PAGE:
“Disabling of road-grid transponders and/or the use of electronic countermeasures, sensory maskers, stealth coatings, chameleon paint, ambioptic invisibility, cloaking devices, or other detection-inhibition technologies on any flitter, ground-car, or other vehicle, in motion or stationary, on a public highway or skyway or other public-usage transportation volume is strictly prohibited as recklessly negligent operation.”

– Ministry of Transportation Ordinance #112-98

Road Repair

The flat robot hummed unheard as it ran along the rails of the sub-highway service plenum, gliding smoothly to a stop at the location of the damaged slab.  The plenum was clear; no need to move fragments out of the way before doing the replacement.

Clunk.  The pneumatic prop-ram extruded from above and below, pressing against the damaged surface slab and the ground alike, enough to take over the support of the highway and the vehicles on it while the slab was unsealed from the surrounding framework.  The robot paused momentarily, communing with the road-grid control center…

The wheelspheres of one groundcar had barely left the slab when it dropped down under the road, the prop-ram venting, only to be abruptly shoved aside by the loader, dropped into a waste hopper and replaced on the prop-ram by a clean replacement, this in turn slammed up into place by new air just in time for the wheelspheres of the freight wagon following to cross onto it.  Moments later, a hiss of active nanosealer sealed the new slab in place.

Job number HW-112-0000188 complete; no delays.  Proceeding to next job.

Stop Fittling With That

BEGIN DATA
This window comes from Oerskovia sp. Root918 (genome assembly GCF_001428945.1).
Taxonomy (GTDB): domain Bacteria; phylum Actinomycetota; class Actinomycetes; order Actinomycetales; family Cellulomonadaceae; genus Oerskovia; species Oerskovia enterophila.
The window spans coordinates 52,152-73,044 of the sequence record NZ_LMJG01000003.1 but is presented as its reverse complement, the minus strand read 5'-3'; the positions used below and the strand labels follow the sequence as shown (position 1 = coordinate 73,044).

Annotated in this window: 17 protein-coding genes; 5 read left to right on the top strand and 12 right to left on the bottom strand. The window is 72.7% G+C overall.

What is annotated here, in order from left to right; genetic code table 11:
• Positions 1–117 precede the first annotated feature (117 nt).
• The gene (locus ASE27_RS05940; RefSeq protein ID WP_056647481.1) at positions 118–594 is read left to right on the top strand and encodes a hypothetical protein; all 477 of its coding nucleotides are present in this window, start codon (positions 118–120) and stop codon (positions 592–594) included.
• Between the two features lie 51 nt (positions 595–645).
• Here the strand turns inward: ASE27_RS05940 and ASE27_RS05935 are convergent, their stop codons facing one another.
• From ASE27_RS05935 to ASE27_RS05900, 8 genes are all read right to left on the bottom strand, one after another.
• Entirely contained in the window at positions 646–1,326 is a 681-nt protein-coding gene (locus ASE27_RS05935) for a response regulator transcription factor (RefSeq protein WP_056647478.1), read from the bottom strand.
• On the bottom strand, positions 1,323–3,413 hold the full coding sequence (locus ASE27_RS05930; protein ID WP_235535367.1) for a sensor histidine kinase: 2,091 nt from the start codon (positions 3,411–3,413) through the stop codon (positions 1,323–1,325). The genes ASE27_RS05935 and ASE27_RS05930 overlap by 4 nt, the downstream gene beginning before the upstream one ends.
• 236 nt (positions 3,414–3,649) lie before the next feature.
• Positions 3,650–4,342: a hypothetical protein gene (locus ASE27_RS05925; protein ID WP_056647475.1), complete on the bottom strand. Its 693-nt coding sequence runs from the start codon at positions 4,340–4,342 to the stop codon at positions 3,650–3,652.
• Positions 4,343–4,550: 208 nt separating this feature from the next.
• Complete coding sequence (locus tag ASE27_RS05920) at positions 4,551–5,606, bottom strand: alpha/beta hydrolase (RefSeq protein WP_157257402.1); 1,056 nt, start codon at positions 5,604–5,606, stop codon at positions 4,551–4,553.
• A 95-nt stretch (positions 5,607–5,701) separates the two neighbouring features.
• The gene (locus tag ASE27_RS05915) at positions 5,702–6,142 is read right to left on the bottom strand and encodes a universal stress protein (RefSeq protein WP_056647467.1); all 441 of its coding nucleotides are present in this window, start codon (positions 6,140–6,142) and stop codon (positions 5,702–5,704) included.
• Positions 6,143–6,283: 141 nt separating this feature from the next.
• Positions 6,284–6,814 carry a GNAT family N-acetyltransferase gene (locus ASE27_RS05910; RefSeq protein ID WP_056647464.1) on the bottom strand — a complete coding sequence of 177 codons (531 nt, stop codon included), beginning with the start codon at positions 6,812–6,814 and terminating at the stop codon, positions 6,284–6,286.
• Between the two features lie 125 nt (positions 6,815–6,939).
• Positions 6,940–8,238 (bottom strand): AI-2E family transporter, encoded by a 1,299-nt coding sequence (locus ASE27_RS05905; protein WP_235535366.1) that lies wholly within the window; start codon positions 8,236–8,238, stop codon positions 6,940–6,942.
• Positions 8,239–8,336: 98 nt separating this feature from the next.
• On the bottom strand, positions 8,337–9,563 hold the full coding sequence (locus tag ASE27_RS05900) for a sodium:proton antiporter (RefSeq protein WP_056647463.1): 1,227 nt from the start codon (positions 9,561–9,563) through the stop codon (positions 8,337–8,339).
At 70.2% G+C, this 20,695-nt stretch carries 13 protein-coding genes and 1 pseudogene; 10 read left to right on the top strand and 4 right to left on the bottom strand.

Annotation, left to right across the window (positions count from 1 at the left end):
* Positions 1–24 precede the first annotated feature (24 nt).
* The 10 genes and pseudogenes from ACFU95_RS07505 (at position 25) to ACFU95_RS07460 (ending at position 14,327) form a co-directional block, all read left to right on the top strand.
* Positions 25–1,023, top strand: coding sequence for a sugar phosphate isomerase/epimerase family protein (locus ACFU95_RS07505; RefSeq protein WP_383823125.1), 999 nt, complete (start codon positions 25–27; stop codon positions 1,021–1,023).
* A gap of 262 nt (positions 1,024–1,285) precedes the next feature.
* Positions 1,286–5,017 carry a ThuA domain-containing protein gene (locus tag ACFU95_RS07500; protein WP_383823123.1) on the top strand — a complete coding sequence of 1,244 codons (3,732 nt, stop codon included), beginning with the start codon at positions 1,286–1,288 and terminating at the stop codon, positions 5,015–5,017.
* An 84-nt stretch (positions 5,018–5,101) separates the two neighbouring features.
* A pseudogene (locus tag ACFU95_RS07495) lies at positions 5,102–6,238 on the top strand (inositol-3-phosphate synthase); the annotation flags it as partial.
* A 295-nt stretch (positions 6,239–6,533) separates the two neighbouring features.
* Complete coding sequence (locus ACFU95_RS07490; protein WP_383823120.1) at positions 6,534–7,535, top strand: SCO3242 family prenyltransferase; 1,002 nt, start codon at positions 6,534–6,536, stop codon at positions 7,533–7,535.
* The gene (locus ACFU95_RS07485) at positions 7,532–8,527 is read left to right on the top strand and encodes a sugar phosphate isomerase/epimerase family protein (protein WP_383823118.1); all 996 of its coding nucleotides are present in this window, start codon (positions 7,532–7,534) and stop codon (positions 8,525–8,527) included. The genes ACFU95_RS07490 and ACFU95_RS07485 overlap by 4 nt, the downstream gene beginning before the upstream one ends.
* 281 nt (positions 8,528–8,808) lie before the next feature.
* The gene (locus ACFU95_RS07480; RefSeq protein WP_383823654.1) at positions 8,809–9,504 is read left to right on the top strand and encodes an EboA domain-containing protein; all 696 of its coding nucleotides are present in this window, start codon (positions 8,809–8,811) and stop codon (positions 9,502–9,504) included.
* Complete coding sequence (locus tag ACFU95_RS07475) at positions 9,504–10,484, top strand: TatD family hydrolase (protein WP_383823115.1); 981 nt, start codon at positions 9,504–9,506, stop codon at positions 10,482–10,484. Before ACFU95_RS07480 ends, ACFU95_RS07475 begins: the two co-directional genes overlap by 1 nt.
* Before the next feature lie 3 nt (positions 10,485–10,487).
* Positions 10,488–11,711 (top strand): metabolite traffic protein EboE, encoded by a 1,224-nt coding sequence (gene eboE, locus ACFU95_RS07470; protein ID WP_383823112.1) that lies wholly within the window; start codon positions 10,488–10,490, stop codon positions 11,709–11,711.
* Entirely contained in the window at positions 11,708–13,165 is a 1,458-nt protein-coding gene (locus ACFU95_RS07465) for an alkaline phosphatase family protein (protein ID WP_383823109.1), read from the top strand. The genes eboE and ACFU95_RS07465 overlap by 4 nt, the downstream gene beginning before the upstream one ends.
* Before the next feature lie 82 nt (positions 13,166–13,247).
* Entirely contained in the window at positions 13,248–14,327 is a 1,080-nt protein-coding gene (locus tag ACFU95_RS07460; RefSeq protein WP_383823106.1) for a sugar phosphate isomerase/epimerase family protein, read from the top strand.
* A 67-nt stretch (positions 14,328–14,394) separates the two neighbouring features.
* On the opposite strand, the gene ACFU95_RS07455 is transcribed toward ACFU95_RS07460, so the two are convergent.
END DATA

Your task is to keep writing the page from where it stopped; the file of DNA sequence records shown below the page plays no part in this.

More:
Congratulations, my students, on your successful completion of the first half of Ontological Engineering.

When you return in two months, it will be time for each of you to choose the research project you’ll be carrying out for the next two years.  And with regard to that, I would like to encourage you to choose something other than the current obsession with faster-than-light devices.

While I can appreciate your enthusiasm, whether based on the honors and plaudits that await anyone who cracks that particular problem, or the unspeakably large bounty that the Imperial Navy have waiting for anyone who can provide them with a tactical fittler capable of pulling off that four-simultaneous-shots-with-one-ship maneuver – ever since it was shown off on Galaxy of Conquest, anyway – I should nevertheless like to remind you of a few things.

Firstly, that people have been banging on, yanking at, and poking any piece of physics that looked like it might have practical or even impractical fittling potential since before Imogen Andracanth’s team invented the wormhole; and except for the wormhole and the tangle channel, have produced absolutely no positive results whatsoever.

Secondly, that Exogenesis, Islien Yards and Stellar Express, between them, have poured more money into their Starleaper Initiative than the entire budget of this university, and have hired a great many talented graduates of this course.  You can therefore be fairly sure both that the competition is extremely stiff, and that if there were any low-hanging fruit to be plucked in this area, we would probably have heard about it already.

And thirdly, of course, there are a great many unsolved, and indeed, as yet uninvestigated research problems in other areas of ontotechnology, many of them leading to potentially exciting developments in fields as simple as remote sensing and drive efficiency to old speculative-fictional dreams such as dimensional transcendence, matter translocation, negentropy, and instant manufacturing free from all that tedious mucking about with nanomachines.

So go home, enjoy the blue and green season, and come back to me with some exciting proposals!  You won’t be penalized if you do insist on sticking with the fittle, but do check what’s been done in the past and what the Starleaper team have been trying recently, and put some fresh and interesting spin on it.

Class dismissed.

– address to the most recent OE class, Imperial University of Almeä